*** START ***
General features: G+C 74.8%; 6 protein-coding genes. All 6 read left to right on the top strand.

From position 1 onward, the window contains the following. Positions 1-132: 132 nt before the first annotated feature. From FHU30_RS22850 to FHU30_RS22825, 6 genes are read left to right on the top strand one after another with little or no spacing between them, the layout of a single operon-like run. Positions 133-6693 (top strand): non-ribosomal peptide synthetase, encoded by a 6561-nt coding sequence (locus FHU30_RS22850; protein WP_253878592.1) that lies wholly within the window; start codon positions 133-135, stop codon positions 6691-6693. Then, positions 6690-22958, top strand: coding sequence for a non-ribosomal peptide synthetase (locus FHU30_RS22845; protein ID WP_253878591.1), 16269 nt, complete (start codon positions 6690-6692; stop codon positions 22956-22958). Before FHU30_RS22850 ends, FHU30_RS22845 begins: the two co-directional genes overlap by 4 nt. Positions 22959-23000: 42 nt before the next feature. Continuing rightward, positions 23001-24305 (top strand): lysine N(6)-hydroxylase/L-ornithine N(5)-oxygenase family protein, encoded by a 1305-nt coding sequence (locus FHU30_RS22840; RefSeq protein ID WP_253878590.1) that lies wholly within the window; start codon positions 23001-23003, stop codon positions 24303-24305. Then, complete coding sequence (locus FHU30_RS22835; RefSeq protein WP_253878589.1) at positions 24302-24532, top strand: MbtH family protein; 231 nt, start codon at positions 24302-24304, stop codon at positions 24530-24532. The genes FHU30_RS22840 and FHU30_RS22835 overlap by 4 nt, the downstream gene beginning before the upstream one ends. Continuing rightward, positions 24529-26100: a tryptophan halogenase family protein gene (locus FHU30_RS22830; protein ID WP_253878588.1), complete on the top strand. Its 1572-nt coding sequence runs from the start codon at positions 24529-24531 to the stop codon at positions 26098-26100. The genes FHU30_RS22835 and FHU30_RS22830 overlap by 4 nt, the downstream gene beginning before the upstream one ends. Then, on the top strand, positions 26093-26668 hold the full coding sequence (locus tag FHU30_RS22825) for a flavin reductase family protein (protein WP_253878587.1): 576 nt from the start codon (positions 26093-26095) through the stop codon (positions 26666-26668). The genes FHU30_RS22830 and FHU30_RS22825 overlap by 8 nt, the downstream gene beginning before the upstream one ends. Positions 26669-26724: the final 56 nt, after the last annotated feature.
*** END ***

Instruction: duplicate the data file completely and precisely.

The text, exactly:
General features: G+C 74.8%; 6 protein-coding genes. All 6 read left to right on the top strand.

From position 1 onward, the window contains the following. Positions 1-132: 132 nt before the first annotated feature. From FHU30_RS22850 to FHU30_RS22825, 6 genes are read left to right on the top strand one after another with little or no spacing between them, the layout of a single operon-like run. Positions 133-6693 (top strand): non-ribosomal peptide synthetase, encoded by a 6561-nt coding sequence (locus FHU30_RS22850; protein WP_253878592.1) that lies wholly within the window; start codon positions 133-135, stop codon positions 6691-6693. Then, positions 6690-22958, top strand: coding sequence for a non-ribosomal peptide synthetase (locus FHU30_RS22845; protein ID WP_253878591.1), 16269 nt, complete (start codon positions 6690-6692; stop codon positions 22956-22958). Before FHU30_RS22850 ends, FHU30_RS22845 begins: the two co-directional genes overlap by 4 nt. Positions 22959-23000: 42 nt before the next feature. Continuing rightward, positions 23001-24305 (top strand): lysine N(6)-hydroxylase/L-ornithine N(5)-oxygenase family protein, encoded by a 1305-nt coding sequence (locus FHU30_RS22840; RefSeq protein ID WP_253878590.1) that lies wholly within the window; start codon positions 23001-23003, stop codon positions 24303-24305. Then, complete coding sequence (locus FHU30_RS22835; RefSeq protein WP_253878589.1) at positions 24302-24532, top strand: MbtH family protein; 231 nt, start codon at positions 24302-24304, stop codon at positions 24530-24532. The genes FHU30_RS22840 and FHU30_RS22835 overlap by 4 nt, the downstream gene beginning before the upstream one ends. Continuing rightward, positions 24529-26100: a tryptophan halogenase family protein gene (locus FHU30_RS22830; protein ID WP_253878588.1), complete on the top strand. Its 1572-nt coding sequence runs from the start codon at positions 24529-24531 to the stop codon at positions 26098-26100. The genes FHU30_RS22835 and FHU30_RS22830 overlap by 4 nt, the downstream gene beginning before the upstream one ends. Then, on the top strand, positions 26093-26668 hold the full coding sequence (locus tag FHU30_RS22825) for a flavin reductase family protein (protein WP_253878587.1): 576 nt from the start codon (positions 26093-26095) through the stop codon (positions 26666-26668). The genes FHU30_RS22830 and FHU30_RS22825 overlap by 8 nt, the downstream gene beginning before the upstream one ends. Positions 26669-26724: the final 56 nt, after the last annotated feature.